* IRC Sec. 414(t) which provides single-employer treatment for Sections 414(b), (c) and (m) groups for a number of code requirements applicable to nonretirement benefit programs. *


By Scott Cheslowitz, CPA

Rothenberg & Peters, PLLC

Sport-utility vehicles have become extremely popular modes of transportation, despite their relatively hefty price. The tax laws in certain cases can subsidize the owner's cost through depreciation deductions that are higher than those allowed regular automobiles.

Depreciation deductions for passenger automobiles are allowed to the extent that the vehicles are used for business or investment purposes. However, under IRC Sec 280F, the annual deductions are capped. Automobiles placed in service in calendar year 1995 are subject to the following depreciation limitations:

* $3,060 for the first tax year,

* $4,900 for the second tax year,

* $2,950 for the third tax year, and

* $1,775 for each succeeding tax year.

Lessees of passenger autos can deduct the business/investment use portion of the lease cost but may be subject to the lease income inclusion that operates to provide somewhat of a parity with car owners.

IRC Sec. 280F(d)(5) defines a passenger automobile as a four-wheeled vehicle built primarily for use on public roads and which is rated at 6,000 pounds unloaded gross vehicle weight or less. (In the case of a truck or van, gross vehicle weight is used instead.) As a result, certain heavy sport utility vehicles may be able to escape the depreciation dollar caps. Not only does this allow for potentially larger MACRS deductions, but it opens up the possibility of the full Section 179 expensing allowance.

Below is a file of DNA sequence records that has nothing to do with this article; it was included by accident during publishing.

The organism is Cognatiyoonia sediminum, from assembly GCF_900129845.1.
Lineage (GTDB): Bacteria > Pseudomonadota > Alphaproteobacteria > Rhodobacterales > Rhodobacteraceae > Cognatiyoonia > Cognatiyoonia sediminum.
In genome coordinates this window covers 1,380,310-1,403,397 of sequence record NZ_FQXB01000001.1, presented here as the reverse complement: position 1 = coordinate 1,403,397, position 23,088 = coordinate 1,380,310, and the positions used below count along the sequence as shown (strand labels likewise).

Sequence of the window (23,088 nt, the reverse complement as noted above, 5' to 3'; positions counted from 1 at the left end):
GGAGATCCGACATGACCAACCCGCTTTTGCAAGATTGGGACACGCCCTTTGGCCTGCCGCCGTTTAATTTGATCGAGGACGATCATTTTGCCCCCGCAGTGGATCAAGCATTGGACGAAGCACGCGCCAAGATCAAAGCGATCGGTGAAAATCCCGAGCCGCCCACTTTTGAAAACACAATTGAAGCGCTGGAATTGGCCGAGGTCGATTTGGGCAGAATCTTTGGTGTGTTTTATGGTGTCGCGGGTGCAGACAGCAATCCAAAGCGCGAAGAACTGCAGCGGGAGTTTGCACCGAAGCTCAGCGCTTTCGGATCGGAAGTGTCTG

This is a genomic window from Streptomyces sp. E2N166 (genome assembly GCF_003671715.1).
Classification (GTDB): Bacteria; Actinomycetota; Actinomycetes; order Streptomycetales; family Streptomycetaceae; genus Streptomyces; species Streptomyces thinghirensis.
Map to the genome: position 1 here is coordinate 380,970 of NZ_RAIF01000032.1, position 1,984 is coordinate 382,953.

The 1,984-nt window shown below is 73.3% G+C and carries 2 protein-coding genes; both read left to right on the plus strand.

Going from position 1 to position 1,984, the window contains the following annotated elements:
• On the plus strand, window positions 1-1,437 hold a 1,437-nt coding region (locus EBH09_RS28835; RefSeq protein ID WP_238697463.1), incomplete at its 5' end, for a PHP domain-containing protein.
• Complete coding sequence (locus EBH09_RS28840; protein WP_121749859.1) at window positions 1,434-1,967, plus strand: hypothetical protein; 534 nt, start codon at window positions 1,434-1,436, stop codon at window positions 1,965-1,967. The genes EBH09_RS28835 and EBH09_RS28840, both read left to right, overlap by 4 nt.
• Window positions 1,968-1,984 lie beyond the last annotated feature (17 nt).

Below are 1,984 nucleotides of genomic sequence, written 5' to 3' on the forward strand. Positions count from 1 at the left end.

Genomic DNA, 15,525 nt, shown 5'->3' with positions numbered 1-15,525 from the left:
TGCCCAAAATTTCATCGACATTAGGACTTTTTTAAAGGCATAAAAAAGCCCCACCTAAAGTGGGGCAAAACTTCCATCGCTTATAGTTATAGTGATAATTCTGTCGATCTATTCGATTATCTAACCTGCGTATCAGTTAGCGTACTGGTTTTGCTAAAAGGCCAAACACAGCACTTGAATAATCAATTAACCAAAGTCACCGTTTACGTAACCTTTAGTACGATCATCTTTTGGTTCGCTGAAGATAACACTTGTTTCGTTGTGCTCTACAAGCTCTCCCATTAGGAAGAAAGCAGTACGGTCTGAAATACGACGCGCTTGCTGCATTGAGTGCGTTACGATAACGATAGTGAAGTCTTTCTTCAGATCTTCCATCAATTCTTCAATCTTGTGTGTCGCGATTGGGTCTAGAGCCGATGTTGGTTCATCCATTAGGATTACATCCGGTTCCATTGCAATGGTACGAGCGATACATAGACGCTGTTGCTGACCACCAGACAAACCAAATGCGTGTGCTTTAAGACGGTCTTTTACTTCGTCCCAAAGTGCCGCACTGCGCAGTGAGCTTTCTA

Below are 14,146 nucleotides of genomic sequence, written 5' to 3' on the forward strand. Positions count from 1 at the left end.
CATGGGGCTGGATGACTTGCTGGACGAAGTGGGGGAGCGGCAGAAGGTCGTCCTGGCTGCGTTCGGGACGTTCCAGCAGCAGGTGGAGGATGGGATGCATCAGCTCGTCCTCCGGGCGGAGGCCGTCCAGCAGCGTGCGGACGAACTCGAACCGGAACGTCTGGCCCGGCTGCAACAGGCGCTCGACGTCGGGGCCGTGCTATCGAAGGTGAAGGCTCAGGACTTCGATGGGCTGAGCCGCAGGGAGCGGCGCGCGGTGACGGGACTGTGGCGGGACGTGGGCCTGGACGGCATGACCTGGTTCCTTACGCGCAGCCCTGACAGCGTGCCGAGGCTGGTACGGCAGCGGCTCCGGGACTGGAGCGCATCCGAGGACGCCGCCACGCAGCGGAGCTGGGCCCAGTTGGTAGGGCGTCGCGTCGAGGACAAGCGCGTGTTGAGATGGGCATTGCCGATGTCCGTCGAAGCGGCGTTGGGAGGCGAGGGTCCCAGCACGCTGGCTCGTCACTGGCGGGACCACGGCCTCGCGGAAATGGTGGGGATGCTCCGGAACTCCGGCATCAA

The Case of John Smith

During 1995, John Smith, a self-employed doctor, bought a $40,000 sport utility vehicle which has a gross vehicle weight of over 6,000 pounds. The vehicle is used 75% for business and 25% for personal purposes. Assuming that all expensing conditions are met and the mid-year convention applies, Dr. Smith can deduct $20,000 of the cost of the vehicle, as follows:

Cost $40,000

Business portion @ 75% 30,000

(a) Sec. 179 deduction 17,500

Remaining business cost 12,500

(b) First year MACRS at 20% 2,500

1995 depreciation ((a)+(b)) $20,000

In contrast, depreciation under the luxury automobile limitations for 1995 would have been only $2,295 (i.e., $3,060 x 75%).

It should be noted that the IRC Sec. 179 expense is allowed in full regardless of when the asset is placed in service--it is not subject to proration. Regardless of whether the asset is placed in service on January 1 or 31, 1995, the allowable deduction under IRC Sec. 179 is still $17,500. One other point to remember: Sport utility vehicles are considered listed property. This is so regardless of their weight. Based on this fact, none of the cost can be expensed under IRC Sec. 179 if the asset is not used more than 50% for business purposes. Additionally, if the trade or business use drops below 50 percent in a later year, part of the expense deduction may have to be recaptured. *


By Stewart Berger, CPA,
Martin Leventhal & Company, LLP